An "extraordinarily high" increase in the number of consultants at the organisation running Britain's railways is under investigation by the Government, it was revealed yesterday.
The Transport minister, Kim Howells, told the Commons yesterday that an inquiry into a "dramatic" rise in general staffing levels at the Strategic Rail Authority (SRA) would be especially concerned with the growth in consultant numbers. The statement came in reply to a question from John Thurso, the Liberal Democrats' transport spokesman, who pointed out that the SRA had spent £20m in nine months on consultancy fees.
The news follows a report in The Independent on Monday that ministers believed the SRA was unable to control costs or to deliver results and planned to strip the authority of much of its power a move confirmed yesterday by a fresh Whitehall source. High staffing levels at the authority will anger passengers, many of whom were facing double-figure fare increases this week.
Mr Thurso said that since privatisation, staffing in the rail industry had "sky-rocketed", with the number of people involved in regulation increasing fourfold. "The Government may just as well have burnt that money," he said. "Under Labour, delays have doubled, one in five trains are late and there's no sign of improvement."
"More staff should mean higher levels of service, support and safety, but the next excuse for poor service may well be too many managers on the track. Inflated and inefficient rail bodies should now be streamlined in order to make the best use of passenger money for passenger services. The Government has now admitted the problem and must take action immediately."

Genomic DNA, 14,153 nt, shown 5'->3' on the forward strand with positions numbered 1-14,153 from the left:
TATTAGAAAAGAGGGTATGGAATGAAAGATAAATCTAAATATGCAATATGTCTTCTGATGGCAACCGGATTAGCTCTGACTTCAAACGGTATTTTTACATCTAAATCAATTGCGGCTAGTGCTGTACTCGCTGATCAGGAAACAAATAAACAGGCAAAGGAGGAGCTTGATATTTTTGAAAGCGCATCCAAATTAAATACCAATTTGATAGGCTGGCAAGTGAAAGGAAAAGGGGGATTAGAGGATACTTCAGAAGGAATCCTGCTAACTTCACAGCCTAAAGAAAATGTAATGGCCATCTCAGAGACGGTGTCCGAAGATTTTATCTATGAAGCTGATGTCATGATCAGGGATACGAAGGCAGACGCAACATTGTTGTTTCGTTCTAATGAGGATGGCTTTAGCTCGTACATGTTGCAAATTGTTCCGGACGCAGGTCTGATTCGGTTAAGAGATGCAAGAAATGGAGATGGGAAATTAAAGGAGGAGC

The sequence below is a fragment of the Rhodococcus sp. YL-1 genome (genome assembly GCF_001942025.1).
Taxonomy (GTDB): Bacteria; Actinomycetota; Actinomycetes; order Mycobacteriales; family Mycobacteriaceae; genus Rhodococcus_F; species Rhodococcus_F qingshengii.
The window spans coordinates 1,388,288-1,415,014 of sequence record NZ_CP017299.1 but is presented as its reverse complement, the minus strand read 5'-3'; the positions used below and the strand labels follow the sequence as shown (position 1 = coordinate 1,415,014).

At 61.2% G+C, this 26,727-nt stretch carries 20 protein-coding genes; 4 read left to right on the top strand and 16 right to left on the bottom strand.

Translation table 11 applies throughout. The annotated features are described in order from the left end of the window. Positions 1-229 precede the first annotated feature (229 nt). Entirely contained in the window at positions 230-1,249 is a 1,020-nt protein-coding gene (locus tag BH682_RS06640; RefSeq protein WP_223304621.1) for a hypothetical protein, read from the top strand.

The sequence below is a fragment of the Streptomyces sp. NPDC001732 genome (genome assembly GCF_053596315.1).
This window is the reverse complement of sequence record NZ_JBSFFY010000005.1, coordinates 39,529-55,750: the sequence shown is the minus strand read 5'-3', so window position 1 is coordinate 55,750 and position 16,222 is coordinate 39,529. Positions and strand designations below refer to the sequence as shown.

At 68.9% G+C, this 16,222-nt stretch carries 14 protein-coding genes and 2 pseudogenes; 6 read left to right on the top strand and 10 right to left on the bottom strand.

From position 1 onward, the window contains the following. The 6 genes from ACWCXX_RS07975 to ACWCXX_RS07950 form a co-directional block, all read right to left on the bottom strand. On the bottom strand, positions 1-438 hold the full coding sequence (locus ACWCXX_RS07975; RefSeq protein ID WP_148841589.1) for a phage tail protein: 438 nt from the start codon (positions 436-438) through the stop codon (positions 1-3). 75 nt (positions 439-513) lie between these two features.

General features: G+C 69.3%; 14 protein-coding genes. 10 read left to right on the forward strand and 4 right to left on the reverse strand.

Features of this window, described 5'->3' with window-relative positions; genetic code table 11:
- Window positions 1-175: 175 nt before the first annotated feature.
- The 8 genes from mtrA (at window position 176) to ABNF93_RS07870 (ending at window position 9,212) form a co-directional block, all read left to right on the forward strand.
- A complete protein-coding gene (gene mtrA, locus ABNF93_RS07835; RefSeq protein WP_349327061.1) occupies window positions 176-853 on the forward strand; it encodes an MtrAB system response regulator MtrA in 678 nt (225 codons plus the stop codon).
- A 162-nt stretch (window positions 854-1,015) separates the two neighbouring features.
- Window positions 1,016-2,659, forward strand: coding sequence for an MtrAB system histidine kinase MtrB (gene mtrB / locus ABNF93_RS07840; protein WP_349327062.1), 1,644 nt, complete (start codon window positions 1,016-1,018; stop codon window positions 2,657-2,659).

Mr Howells said: "I certainly agree that any increase in the number of personnel involved in regulation needs to be questioned. We've asked for answers to our questions on that point and especially on the increases in the number of consultants, which does seem extraordinarily high."
Richard Bowker, the chairman of the SRA, claimed that opponents to change within the industry and Whitehall were trying to undermine his efforts to modernise the industry. Hesuggested that he had received "no indication" that his organisation was about to be reined in andThe Independent's story had been planted by those who did not wish to see him succeed.
Mr Bowker told BBC Radio 4's Today programme: "I do honestly think there are pockets of resistance in this industry and whoever briefed this particular story clearly is one of those who fears change."
Asked if there had been any indications that Mr Darling was planning to strip him of his powers, Mr Bowker replied: "None at all."
He added: "There are areas where there can be resistance to change. It can be in the industry; it can be in Whitehall."
A spokesman for the SRA said: "We agree that every pound has to be spent wisely and any cost on staffing and elsewhere must deliver value for money. That's why we have rebalanced our policy so that there are fewer consultants and more staff.''Reuse content